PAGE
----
She nodded, and Larsen took this opportunity to ask her, "By the way, why do you get called 'Lady'?"

Her eyes met his sharply. After a moment, she smiled. "A fair question, but the only answer is that Jack Red asked me to use it."

That didn't explain much, but Larsen knew when to stop pursuing a subject.


Larsen lay in his bed, awake and staring at the ceiling. The nighttime air was sweet and slightly chill as it blew gently into the opened window, and he heard birds outside singing unfamiliar songs. He rested his head on his hands, thinking. His stomach was still uncomfortably full from how much he'd eaten, and his mind was roiling with questions.

He heard a tap at his door, and, quite curious, he got up to answer it.

On the other side of the door, on the floor, was an empty goblet, set upright on the floor.

He picked it up and looked at it, but there was nothing unusual about it; he had one just like it next to his bed for him to drink water in the night if he needed to. It was plain brass, with a delicate base and stem, nothing at all to it. He looked both ways down the hall, but at this late hour, nobody was there.

He brought the goblet into his room, and got dressed.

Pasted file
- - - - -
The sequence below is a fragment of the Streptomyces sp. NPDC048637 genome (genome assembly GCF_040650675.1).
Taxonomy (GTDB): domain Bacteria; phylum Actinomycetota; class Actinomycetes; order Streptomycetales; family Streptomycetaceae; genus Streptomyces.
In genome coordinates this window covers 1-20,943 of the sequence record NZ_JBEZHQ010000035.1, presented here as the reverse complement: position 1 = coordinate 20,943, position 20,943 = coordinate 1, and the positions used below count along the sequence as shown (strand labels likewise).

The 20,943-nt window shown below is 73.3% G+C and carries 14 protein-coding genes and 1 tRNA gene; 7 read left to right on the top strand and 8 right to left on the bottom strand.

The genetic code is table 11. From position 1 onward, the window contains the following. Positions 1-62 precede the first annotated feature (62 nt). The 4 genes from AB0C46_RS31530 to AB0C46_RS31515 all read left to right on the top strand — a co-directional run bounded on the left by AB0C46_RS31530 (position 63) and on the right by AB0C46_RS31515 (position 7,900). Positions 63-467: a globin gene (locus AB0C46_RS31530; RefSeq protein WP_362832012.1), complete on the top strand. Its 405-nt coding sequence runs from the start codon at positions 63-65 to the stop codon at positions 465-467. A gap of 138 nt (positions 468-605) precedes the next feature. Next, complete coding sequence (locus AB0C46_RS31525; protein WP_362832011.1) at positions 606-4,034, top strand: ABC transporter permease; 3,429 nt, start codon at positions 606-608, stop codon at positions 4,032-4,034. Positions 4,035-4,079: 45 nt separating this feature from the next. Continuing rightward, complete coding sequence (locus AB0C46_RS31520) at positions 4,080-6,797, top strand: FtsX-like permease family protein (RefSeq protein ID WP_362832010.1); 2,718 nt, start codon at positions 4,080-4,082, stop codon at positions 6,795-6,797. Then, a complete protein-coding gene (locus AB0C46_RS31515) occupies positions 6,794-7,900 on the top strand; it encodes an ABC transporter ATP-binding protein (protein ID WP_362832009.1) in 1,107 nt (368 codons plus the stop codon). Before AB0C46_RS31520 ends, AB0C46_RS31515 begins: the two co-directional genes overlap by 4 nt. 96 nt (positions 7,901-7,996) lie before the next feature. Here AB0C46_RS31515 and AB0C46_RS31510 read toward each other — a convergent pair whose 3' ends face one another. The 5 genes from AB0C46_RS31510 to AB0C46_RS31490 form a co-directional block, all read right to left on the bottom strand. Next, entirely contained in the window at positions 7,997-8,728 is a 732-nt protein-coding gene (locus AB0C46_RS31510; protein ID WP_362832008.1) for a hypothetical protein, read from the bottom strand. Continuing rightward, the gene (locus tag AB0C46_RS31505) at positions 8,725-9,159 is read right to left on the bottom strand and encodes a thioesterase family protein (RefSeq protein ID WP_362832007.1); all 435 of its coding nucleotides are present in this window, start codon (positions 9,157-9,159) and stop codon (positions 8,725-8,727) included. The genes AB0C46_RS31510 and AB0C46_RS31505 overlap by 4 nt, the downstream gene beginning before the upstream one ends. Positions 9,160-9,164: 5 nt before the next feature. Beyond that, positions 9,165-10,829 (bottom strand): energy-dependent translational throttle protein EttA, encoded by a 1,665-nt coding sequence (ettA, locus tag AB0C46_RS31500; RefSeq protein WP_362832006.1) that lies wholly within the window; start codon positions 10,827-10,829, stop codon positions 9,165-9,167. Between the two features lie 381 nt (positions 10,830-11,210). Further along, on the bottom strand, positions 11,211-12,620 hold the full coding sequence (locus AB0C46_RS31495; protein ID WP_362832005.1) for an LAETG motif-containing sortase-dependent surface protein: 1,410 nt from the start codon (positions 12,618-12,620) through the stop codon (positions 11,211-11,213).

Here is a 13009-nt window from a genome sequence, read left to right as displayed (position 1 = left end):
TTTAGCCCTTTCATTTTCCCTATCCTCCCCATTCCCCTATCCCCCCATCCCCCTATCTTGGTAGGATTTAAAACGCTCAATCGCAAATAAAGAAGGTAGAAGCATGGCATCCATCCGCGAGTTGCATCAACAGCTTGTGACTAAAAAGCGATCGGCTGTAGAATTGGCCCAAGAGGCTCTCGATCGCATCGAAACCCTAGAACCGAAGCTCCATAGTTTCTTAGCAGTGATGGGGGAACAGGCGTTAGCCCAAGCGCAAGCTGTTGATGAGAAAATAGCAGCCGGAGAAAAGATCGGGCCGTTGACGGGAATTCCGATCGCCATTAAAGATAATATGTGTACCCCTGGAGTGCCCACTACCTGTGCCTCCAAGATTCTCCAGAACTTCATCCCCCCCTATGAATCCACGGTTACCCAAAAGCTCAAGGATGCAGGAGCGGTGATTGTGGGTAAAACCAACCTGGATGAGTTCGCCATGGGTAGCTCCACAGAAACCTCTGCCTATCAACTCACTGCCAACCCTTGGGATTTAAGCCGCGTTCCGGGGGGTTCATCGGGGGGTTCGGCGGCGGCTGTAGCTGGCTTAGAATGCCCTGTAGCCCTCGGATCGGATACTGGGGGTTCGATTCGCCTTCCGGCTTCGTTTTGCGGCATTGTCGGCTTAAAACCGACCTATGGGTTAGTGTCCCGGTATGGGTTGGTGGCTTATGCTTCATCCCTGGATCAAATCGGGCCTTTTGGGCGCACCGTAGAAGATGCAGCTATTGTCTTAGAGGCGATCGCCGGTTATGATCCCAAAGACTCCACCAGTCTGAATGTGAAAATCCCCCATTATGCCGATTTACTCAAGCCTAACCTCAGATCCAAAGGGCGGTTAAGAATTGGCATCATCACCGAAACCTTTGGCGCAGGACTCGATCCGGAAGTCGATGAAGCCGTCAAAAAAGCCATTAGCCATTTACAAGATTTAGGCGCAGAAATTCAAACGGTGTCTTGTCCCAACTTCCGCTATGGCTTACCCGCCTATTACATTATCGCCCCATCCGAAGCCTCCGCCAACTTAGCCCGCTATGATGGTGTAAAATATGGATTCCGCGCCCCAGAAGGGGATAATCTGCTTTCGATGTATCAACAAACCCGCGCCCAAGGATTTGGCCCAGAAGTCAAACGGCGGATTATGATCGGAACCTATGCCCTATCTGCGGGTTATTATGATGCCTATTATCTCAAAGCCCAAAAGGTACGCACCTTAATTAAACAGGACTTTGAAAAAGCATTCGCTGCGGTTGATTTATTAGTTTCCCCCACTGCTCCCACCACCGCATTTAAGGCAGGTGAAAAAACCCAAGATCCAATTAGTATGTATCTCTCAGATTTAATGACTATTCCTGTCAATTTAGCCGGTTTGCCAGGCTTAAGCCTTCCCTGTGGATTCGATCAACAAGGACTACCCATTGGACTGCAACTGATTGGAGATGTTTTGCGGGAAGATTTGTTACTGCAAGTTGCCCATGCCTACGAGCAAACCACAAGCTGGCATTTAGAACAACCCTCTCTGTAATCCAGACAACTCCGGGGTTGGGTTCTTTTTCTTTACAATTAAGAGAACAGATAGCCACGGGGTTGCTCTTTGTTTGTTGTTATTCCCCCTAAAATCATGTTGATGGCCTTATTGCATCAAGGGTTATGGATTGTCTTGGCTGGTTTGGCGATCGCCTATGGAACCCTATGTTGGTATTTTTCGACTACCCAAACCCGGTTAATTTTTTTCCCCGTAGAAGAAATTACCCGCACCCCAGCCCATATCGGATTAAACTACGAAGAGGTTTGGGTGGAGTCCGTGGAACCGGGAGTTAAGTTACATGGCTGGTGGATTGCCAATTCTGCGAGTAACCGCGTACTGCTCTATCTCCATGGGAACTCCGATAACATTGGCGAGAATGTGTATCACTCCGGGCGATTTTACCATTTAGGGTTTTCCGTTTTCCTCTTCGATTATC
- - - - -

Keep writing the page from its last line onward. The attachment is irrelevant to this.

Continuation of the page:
Leaving the house wasn't a problem, but leaving stealthily might be, Larsen realized. His training had been in diplomacy, not sneaking around.

But as he looked both ways before turning all corners, and tried to walk as quietly as he could, he realized that this was great fun -- he was enjoying the subterfuge enormously.

He got out of the house without too many problems, even finding a side door into the main compound which took him past the front gates without having to confront the guards. He found himself on the main street leading up to the compound, and looked both ways to orient himself.

He saw a tall man standing nearby wearing a hooded cloak. The man came toward him, casting eerie shadows from the streetlamps. Larsen felt a cold moment of fear before the stranger pushed back his hood to reveal Rob's face.

"Come on," he said quietly, and without any fuss, began walking down the road. Larsen followed him, quite confused now.

Rob led him down some side streets, looking back every so often to ensure Larsen was behind him. Larsen had to hurry to keep up -- he hadn't been so physically active in a while, even on the horrible climb up the mountain to get here. It wasn't easy to follow Rob -- the only light available on the cobbled street was whatever was coming from people's houses; there were no streetlamps on these side roads. The two men moved quietly, not speaking a word.

Eventually Rob went into a fenced-in back courtyard, opening the door and holding it open for Larsen to pass through. Larsen slipped through it, feeling like a ghost, and Rob followed him, closing the door quickly and silently.